His health had been fragile in recent years. He had spent almost three months in a hospital in Pretoria after being admitted in June for a recurring lung infection. He was released on Sept. 1.
In his later years, Mandela was known to his countrymen simply as Madiba, the name of his tribe and a mark of great honor. But when he was born on July 18, 1918, he was named Rolihlahla, which translated roughly – and prophetically – to “troublemaker.”
South Africa's anti-apartheid hero Nelson Mandela turned 93 today, as 12 million school children celebrated his life in song. Brian Williams reports.
Mandela was nine when his father died, and he was sent from his rural village to the provincial capital to be raised by a fellow chief. The first member of his family to get a formal education, he went to boarding school and then enrolled in South Africa’s elite Fort Hare University, where his activism unfurled with a student boycott.
As a young law scholar, he joined the resurgent African National Congress just a few years before the National Party – controlled by the Afrikaners, the descendants of Dutch and French settlers – came to power on a platform of apartheid, in which the government enforced racial segregation and stripped non-whites of economic and political power.
As an ANC leader, Mandela advocated peaceful resistance against government discrimination and oppression – until 1961, when he launched a military wing called Spear of the Nation and a campaign of sabotage.
The next year, he was arrested and soon hit with treason charges. At the opening of his trial in 1964, he said his adoption of armed struggle was a last resort born of bloody crackdowns by the government.
“Fifty years of non-violence had brought the African people nothing but more and more repressive legislation and fewer and few rights,” he said from the dock.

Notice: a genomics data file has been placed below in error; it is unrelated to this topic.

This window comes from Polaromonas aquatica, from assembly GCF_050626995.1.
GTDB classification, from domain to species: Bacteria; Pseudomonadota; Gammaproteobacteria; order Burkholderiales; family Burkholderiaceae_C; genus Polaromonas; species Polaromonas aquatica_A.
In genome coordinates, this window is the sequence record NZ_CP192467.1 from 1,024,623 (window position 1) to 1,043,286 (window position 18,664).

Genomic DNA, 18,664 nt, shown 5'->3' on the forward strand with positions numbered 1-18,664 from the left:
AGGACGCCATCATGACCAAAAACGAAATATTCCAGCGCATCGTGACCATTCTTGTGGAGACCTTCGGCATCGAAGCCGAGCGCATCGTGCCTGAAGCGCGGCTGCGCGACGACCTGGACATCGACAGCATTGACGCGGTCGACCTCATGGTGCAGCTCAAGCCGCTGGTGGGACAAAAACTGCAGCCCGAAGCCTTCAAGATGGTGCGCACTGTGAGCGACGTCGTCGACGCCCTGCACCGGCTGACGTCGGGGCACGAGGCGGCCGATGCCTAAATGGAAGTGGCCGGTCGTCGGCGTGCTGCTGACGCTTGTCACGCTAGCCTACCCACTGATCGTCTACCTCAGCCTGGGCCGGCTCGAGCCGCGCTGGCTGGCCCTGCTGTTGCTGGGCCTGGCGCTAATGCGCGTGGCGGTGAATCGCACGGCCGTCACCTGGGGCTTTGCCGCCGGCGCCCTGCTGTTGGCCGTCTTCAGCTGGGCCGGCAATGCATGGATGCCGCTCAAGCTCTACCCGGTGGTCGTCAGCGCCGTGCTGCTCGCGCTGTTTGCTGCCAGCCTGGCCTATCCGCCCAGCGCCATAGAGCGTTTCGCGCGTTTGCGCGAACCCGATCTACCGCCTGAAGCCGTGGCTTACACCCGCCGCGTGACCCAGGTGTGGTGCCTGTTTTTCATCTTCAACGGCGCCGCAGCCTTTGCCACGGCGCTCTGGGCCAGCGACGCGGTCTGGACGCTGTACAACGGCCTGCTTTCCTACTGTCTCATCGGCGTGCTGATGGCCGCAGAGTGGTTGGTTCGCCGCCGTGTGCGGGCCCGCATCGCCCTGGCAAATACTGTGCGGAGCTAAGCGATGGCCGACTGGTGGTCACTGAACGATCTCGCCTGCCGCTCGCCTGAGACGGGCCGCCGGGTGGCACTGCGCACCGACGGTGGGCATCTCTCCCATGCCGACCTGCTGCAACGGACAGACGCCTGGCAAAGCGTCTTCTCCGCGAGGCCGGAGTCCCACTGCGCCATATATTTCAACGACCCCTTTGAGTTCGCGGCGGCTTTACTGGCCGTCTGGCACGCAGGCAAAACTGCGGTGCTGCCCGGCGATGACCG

“I have cherished the ideal of a democratic and free society in which all persons live together in harmony and with equal opportunities. It is an ideal for which I hope to live for and achieve. But if needs be, it is an ideal for which I am prepared to die.”
April, 1994: Former political prisoner Nelson Mandela is on the verge of being elected South Africa's first black president.
He was sentenced to life in prison and sent to Robben Island. As inmate No. 466/64, he slept on the floor of a six-foot-wide cell, did hard labor in a quarry, organized fellow prisoners – and earned a law degree by correspondence.
As the years passed, his incarceration drew ever more attention, with intensifying cries for his release as a global anti-apartheid movement gained traction. Songs were dedicated to him and 600 million people watched the Free Mandela concert at London’s Wembley Stadium in 1988.
In 1985, he turned down the government’s offer to free him if he renounced armed struggle against apartheid. It wasn’t until South African President P.W. Botha had a stroke and was replaced by F.W. de Klerk in 1989 that the stage was set for his release.